Reports on Canadians' Stroke Health

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Stroke Report 2015: The critical first hours
after stroke

Posted: June 2015

Gaps in the healthcare system and Canadians’ inability to recognize stroke put them at risk
of death or disability

The Heart and Stroke Foundation’s Stroke Report 2015 highlights challenges in the vital first hours after stroke that are preventing too many Canadians from getting the best care.

Too few Canadians recognize the signs of stroke, and too often there are delays in important steps in diagnosis and treatment.

Stroke is a medical emergency that requires immediate action and medical attention. The faster someone experiencing a stroke gets to a hospital that provides acute stroke care services, the better their chances of survival and recovery with little or no disability. But this is not happening to the extent it should.

Too few Canadians recognize the signs of stroke and know what to do

The Foundation recently launched a new campaign promoting the acronym FAST as a simple way to help Canadians recognize the signs of stroke and take action.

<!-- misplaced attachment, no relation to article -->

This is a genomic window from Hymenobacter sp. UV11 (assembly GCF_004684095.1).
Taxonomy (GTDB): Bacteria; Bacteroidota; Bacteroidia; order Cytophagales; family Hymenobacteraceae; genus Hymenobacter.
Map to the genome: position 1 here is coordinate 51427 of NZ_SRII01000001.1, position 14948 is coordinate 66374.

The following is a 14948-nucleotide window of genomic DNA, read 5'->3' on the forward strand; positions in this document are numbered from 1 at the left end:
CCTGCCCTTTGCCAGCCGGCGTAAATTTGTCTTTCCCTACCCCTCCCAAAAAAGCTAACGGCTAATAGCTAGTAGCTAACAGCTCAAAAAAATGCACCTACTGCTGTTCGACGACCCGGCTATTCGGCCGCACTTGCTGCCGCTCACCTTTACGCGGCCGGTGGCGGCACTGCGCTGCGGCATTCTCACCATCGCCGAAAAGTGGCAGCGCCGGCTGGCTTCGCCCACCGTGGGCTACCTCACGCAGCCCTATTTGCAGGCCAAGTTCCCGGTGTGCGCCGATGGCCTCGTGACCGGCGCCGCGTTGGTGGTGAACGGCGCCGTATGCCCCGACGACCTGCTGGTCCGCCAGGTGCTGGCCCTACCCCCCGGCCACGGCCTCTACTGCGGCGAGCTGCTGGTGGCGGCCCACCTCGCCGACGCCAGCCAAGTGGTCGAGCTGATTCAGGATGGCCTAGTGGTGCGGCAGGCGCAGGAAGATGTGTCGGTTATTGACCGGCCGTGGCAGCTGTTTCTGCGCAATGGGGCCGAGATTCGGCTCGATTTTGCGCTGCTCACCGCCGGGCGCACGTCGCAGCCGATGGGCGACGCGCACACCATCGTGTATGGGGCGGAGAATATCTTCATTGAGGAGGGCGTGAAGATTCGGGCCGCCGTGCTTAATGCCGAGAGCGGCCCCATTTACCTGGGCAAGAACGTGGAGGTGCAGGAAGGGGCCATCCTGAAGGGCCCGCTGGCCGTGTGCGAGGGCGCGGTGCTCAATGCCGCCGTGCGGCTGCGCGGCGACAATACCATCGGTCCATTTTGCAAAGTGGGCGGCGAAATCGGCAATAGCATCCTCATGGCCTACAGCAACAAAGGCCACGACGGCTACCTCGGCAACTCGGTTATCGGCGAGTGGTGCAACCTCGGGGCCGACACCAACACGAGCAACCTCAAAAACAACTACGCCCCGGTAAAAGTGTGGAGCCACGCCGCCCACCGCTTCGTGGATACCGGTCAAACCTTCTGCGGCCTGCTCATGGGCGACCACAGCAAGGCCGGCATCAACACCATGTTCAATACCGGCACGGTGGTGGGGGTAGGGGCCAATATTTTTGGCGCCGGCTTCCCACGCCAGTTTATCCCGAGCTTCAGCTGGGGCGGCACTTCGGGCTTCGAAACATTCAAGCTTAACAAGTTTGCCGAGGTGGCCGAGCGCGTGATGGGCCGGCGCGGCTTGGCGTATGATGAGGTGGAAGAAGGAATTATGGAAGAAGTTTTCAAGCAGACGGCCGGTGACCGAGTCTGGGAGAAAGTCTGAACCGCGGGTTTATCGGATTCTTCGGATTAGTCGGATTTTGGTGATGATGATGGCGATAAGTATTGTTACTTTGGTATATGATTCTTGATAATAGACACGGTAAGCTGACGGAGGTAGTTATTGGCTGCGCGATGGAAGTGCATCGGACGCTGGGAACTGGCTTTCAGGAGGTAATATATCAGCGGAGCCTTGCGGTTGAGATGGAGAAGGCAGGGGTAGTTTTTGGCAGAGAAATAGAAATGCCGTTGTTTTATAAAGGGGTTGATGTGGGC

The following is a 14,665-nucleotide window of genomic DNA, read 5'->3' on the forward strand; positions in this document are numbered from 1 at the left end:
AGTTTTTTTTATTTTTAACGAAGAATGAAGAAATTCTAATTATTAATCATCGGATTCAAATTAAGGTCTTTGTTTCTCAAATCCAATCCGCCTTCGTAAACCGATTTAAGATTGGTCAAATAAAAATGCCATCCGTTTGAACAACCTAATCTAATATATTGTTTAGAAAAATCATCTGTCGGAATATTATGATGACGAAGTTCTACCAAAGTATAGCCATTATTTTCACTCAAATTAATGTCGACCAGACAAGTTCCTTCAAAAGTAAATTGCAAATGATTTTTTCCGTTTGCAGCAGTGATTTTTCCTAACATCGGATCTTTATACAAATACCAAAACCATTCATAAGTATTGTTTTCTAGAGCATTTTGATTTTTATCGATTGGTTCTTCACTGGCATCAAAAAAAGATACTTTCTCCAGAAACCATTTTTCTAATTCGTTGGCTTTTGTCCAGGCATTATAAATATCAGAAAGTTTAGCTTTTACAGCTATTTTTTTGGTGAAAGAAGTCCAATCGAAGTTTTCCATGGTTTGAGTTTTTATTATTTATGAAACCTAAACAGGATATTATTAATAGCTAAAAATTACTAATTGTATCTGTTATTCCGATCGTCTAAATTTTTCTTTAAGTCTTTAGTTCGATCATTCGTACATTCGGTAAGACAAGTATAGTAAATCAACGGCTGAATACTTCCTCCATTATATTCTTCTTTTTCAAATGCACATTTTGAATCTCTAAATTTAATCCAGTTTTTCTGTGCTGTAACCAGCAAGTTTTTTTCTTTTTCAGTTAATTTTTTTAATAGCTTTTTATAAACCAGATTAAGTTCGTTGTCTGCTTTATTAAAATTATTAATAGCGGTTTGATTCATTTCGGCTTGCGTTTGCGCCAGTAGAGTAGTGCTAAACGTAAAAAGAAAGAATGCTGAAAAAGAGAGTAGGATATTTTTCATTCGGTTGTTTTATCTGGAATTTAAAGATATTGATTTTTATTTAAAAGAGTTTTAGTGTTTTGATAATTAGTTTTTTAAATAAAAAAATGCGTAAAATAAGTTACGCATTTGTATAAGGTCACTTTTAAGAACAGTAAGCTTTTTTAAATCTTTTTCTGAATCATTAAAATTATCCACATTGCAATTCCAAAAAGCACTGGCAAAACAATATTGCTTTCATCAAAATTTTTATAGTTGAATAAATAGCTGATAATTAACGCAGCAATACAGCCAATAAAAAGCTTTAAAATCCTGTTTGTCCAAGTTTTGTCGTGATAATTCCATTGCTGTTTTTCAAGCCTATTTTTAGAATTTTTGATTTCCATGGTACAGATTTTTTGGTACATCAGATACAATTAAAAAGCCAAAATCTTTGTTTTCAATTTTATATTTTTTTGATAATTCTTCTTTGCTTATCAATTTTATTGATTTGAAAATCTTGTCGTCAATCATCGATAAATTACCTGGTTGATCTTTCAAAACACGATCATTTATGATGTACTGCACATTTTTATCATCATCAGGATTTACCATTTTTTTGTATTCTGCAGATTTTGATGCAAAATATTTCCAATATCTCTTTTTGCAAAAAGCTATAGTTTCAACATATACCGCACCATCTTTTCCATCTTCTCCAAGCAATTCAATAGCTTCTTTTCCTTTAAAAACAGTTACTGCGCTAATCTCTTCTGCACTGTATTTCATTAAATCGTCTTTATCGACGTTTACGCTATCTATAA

According to a new Heart and Stroke Foundation poll done for the Stroke Report, Canadians’ understanding of stroke is poor:

  • Only one-third are able to describe what a stroke is (a sudden loss of brain function)
  • Almost half do not know any of the three FAST signs of stroke.


Blanche’s story
Talking to her daughter on the phone, Blanche Gray’s voice started to wobble and her words became garble. Only minutes earlier, she had seen the Heart and Stroke Foundation’s TV ad describing the signs of stroke – a coincidence that may have saved her life. Read Blanche’s story in the Stroke Report.



Other issues highlighted in the report:

Only 59 per cent of people who have a stroke arrive at the emergency department by ambulance. Ambulances not only get stroke patients to hospital more safely and efficiently, they can get them to one that provides specialized stroke care.

Less than 40 per cent of patients who are eligible to receive clot-busting drugs arrive at hospital within the 4 ½-hour treatment window, and young stroke patients in their 20s and 30s take the longest to get to hospital.

Stroke facts

  • 62,000 strokes occur in Canada each year – that is one stroke every nine minutes.
  • 83 per cent of those who have a stroke and make it to hospital will now survive.
  • Stroke can happen at any age. Stroke among people under 65 is increasing. 


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